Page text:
Hemangioma specialist:Unlike many diseases, management of IHs is not limited to 1 medical or surgical specialty. A hemangioma specialist may have expertise in dermatology, hematologyoncology, pediatrics, facial plastic and reconstructive surgery, ophthalmology, otolaryngology, pediatric surgery, and/or plastic surgery, and his or her practice is often focused primarily or exclusively on the pediatric age group.
Hemangioma specialists should:• understand the time-sensitive nature of IHs during the growth phase and be able to accommodate requests for urgent evaluation;
• have experience with accurate risk stratification and potential complications associated with IHs;
• be able to provide recommendations for various management options, including observation, medical therapies, and surgical or laser procedures, and provide counseling regarding the potential risks and benefits of these interventions for specific patients; and
• have a thorough knowledge of past and emerging medical literature regarding IHs.
• Such specialists often have 1 or more of the following characteristics:
 ○ participated in a vascular anomalies program during previous medical training;
 ○ devotes a significant part of his or her clinical practice to IHs;
 ○ is a member of or collaborates with a multidisciplinary vascular anomalies center;
 ○ maintains membership in professional organizations or groups with a special interest in IHs;
 ○ participates in research studies in the field of IHs; or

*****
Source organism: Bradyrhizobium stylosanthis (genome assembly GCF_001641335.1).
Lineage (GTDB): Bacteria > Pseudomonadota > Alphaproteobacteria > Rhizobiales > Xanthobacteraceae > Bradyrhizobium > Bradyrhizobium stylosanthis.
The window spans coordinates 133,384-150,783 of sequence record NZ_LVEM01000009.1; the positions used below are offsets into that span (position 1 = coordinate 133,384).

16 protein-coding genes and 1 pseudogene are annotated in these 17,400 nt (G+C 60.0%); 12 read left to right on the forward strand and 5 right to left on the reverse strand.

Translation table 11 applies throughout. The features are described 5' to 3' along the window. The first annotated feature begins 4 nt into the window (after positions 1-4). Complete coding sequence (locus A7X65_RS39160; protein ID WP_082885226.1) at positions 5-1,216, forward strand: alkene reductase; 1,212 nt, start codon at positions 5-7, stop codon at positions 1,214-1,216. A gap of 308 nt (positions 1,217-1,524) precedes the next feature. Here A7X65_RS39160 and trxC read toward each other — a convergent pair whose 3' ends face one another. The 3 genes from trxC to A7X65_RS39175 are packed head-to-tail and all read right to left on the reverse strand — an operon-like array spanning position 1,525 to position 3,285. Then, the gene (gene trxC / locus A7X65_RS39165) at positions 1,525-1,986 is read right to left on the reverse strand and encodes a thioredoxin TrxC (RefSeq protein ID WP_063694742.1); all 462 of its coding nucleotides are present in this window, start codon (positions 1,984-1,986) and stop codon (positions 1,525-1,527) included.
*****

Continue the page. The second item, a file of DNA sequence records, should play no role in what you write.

○ publishes medical literature in the field of IHs.
IHs: infantile hemangiomasBenign vascular tumors of infancy and childhood with unique clinical and histopathologic characteristics that distinguish them from other vascular tumors (eg, congenital hemangiomas) or malformations. These characteristics include development during the first weeks or months of life, a typical natural history of rapid growth followed by gradual involution, and immunohistochemical staining of biopsy specimens with erythrocyte-type glucose transporter protein and other unique markers not present on other benign vascular tumors. Many other entities are also called hemangiomas. Some are true vascular tumors, and others are vascular malformations. Therefore, it is important to use the adjective “infantile” when referring to true IHs. IHs are classified on the basis of soft-tissue depth and the pattern of anatomic involvement (see Supplemental Figs 5–10 for photographic examples).
 Soft-tissue depth:• Superficial: red with little or no evidence of a subcutaneous component (formerly called strawberry” hemangiomas);
• Deep: blue and located below the skin surface (formerly called “cavernous” hemangiomas); and
• Combined (mixed): both superficial and deep components are present.
 Anatomic appearance:• Localized: well-defined focal lesions (appearing to arise from a central point);
• Segmental: IH involving an anatomic region that is often plaque-like and often measuring at >5 cm in diameter;
• Indeterminate (undetermined): neither clearly localized or segmental (often called partial segmental); and
• Multifocal: multiple discrete IHs at disparate sites.